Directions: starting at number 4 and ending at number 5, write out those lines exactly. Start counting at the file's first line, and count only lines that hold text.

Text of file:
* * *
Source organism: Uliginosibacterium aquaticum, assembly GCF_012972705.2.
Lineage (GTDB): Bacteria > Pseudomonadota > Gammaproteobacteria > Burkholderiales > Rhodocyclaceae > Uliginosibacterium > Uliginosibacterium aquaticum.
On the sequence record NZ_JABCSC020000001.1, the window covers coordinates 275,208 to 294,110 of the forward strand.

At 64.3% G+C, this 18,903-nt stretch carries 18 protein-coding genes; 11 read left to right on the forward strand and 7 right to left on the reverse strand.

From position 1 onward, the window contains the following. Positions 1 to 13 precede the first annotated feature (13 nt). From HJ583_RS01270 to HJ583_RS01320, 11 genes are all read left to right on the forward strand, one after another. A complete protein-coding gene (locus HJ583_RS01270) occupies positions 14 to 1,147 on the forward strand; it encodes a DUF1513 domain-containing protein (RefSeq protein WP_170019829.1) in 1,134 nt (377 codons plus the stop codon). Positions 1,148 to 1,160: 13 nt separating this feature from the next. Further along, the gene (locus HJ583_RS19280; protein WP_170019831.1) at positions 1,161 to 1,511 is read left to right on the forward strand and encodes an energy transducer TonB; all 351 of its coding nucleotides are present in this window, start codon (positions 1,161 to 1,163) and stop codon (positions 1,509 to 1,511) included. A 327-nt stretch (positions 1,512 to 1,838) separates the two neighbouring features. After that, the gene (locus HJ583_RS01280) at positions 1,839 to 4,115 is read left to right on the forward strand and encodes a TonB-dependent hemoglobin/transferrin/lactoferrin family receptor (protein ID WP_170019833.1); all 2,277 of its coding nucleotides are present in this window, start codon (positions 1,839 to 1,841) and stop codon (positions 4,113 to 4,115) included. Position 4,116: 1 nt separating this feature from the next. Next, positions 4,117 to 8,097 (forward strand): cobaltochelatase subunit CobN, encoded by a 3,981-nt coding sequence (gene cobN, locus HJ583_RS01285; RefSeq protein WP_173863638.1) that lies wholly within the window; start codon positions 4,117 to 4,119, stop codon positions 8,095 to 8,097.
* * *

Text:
At 64.3% G+C, this 18,903-nt stretch carries 18 protein-coding genes; 11 read left to right on the forward strand and 7 right to left on the reverse strand.

From position 1 onward, the window contains the following. Positions 1 to 13 precede the first annotated feature (13 nt). From HJ583_RS01270 to HJ583_RS01320, 11 genes are all read left to right on the forward strand, one after another. A complete protein-coding gene (locus HJ583_RS01270) occupies positions 14 to 1,147 on the forward strand; it encodes a DUF1513 domain-containing protein (RefSeq protein WP_170019829.1) in 1,134 nt (377 codons plus the stop codon). Positions 1,148 to 1,160: 13 nt separating this feature from the next. Further along, the gene (locus HJ583_RS19280; protein WP_170019831.1) at positions 1,161 to 1,511 is read left to right on the forward strand and encodes an energy transducer TonB; all 351 of its coding nucleotides are present in this window, start codon (positions 1,161 to 1,163) and stop codon (positions 1,509 to 1,511) included. A 327-nt stretch (positions 1,512 to 1,838) separates the two neighbouring features. After that, the gene (locus HJ583_RS01280) at positions 1,839 to 4,115 is read left to right on the forward strand and encodes a TonB-dependent hemoglobin/transferrin/lactoferrin family receptor (protein ID WP_170019833.1); all 2,277 of its coding nucleotides are present in this window, start codon (positions 1,839 to 1,841) and stop codon (positions 4,113 to 4,115) included. Position 4,116: 1 nt separating this feature from the next. Next, positions 4,117 to 8,097 (forward strand): cobaltochelatase subunit CobN, encoded by a 3,981-nt coding sequence (gene cobN, locus HJ583_RS01285; RefSeq protein WP_173863638.1) that lies wholly within the window; start codon positions 4,117 to 4,119, stop codon positions 8,095 to 8,097.